Szia Budapest

I didn’t need to think twice about booking a trip to Budapest, the capital of Hungary, when I came across cheap flight tickets. For a rough 50 euros I could go to Hungary and come back, with insurance included. And add to that that I wouldn’t need to book a hotel room because my lovely friend Lea opened up her home to me; yup, trip was booked.


Before this vacation, I had no idea what Budapest had to offer, but now I’m completely in love with this city. There are many different buildings and places to visit, which make this city so interesting. Over the next few posts, I’ll discuss what I did every single day of my four-day trip. But first things first; how was my flight and what are the means of transport to use in Budapest itself?

To get to my destination, I flew Ryan Air. It was the first time I went with this airline and even though I’ve already heard many complaints about it from acquintances, I had a really nice flight. There was a 30 minute delay, but that can basically happen with any airline.

One thing I want to get off my chest though – and this counts for every airline and every airport -; why is water so freaking expensive? For all I care you can ask ten euros for a bottle of soda, but for plain water, I’d wish they’d lower their prices a bit. I was really thirsty on the flight and three euros for a small bottle is just a crazy amount.

That being said, I have nothing else to add but the fact that my flight went really smooth. There was an annoying bunch of people on the flight though (bachelor party – meh) but once again, that can happen with any airline. The staff was very professional and asked them to shut up a few times. I literally didn’t find anything bad about Ryan Air that couldn’t occur with other airlines as well. So count me a fan.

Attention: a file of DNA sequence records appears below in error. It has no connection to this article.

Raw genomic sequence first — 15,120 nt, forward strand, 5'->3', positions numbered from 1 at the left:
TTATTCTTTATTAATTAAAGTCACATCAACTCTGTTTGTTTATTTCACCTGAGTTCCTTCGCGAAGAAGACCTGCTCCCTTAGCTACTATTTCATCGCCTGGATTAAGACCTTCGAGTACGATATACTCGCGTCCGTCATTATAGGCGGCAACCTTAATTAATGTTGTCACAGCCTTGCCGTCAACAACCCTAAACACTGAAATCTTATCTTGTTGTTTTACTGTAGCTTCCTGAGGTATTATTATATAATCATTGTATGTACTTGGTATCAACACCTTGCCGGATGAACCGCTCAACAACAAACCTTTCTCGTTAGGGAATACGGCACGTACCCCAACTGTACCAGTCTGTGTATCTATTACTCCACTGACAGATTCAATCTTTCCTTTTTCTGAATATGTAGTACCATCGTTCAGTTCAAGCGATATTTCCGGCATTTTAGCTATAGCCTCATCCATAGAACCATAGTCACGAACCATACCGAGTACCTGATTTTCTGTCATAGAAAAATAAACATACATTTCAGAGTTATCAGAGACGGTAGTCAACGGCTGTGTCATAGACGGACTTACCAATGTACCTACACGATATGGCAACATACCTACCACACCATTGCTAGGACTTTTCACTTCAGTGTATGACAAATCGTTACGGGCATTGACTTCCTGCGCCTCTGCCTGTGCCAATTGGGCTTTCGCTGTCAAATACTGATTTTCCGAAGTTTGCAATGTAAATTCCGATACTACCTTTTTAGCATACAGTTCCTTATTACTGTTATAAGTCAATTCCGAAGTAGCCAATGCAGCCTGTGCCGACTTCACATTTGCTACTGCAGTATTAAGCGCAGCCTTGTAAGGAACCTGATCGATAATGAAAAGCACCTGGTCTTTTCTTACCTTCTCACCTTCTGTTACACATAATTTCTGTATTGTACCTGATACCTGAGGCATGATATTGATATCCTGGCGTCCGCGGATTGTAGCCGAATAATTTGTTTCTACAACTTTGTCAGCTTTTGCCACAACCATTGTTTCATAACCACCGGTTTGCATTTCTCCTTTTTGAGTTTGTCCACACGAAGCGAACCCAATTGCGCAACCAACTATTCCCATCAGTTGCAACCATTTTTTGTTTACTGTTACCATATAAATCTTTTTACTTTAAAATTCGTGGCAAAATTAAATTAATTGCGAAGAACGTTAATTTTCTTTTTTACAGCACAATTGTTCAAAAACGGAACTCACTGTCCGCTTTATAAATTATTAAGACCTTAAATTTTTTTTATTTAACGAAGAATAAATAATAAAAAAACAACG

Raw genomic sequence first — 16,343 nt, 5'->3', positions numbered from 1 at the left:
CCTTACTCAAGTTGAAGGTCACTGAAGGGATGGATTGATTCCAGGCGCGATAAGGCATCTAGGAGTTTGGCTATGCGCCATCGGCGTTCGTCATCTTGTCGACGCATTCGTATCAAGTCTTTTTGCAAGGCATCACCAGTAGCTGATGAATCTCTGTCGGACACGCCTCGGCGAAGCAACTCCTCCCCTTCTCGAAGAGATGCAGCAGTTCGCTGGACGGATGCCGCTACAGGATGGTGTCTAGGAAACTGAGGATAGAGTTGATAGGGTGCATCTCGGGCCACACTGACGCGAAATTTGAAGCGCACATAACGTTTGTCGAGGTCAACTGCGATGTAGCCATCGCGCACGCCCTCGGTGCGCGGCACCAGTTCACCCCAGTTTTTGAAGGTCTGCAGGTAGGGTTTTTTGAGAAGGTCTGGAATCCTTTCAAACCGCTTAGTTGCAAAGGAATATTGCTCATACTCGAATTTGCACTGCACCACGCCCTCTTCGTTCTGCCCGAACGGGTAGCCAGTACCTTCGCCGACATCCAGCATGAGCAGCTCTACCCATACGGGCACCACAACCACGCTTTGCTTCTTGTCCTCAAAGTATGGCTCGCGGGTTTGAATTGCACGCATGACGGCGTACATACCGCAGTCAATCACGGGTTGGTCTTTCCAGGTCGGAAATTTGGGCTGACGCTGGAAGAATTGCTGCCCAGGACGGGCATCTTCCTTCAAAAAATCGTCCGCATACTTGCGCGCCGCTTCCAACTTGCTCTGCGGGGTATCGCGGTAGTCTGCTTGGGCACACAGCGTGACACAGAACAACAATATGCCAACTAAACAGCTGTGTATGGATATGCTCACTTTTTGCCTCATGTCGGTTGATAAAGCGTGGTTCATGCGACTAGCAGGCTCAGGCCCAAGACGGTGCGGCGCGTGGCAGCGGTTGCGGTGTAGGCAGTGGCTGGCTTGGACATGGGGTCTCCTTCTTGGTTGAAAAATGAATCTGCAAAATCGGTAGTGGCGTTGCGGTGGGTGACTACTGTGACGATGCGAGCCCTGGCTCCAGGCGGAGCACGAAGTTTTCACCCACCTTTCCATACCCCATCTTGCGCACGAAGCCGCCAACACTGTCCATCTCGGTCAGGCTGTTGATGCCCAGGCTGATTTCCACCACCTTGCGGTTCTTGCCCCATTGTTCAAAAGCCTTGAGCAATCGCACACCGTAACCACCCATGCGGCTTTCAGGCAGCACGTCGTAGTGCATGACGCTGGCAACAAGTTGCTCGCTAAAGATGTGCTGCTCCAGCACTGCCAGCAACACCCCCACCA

Then in Budapest itself, the public transport is really well worked out. You can literally get everywhere you want by using metro, tram or busses, and all with the same ticket. I got myself a ticket which was called 5/30. I just had to cross the time I used the ticket for the first time and then it was valid for 24 hours on every type of public transportation within the borders of Budapest. (Only for trains you sometimes need another ticket.) It’s a series of five tickets, and costs 4550 florints.

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As you might have noticed above, in Hungary they don’t use euro, but florints. 1 euro is about 300 florints (depending the currency at the time of course). So keep in mind that you’ll need other money when travelling to Budapest. Food is generally cheaper than elsewhere, and entrance prices are decent as well, so you won’t need loads of money for this trip.

So, that’s it for the general part. As I didn’t stay in a hotel, I can’t give you any advice on that, although I have heard that hotels in Budapest are also pretty cheap right now.

In my next post, I’ll tell you all about my first day in Budapest, on which I discovered the Buda-side of Budapest.

Until next time,

With love, Ellen


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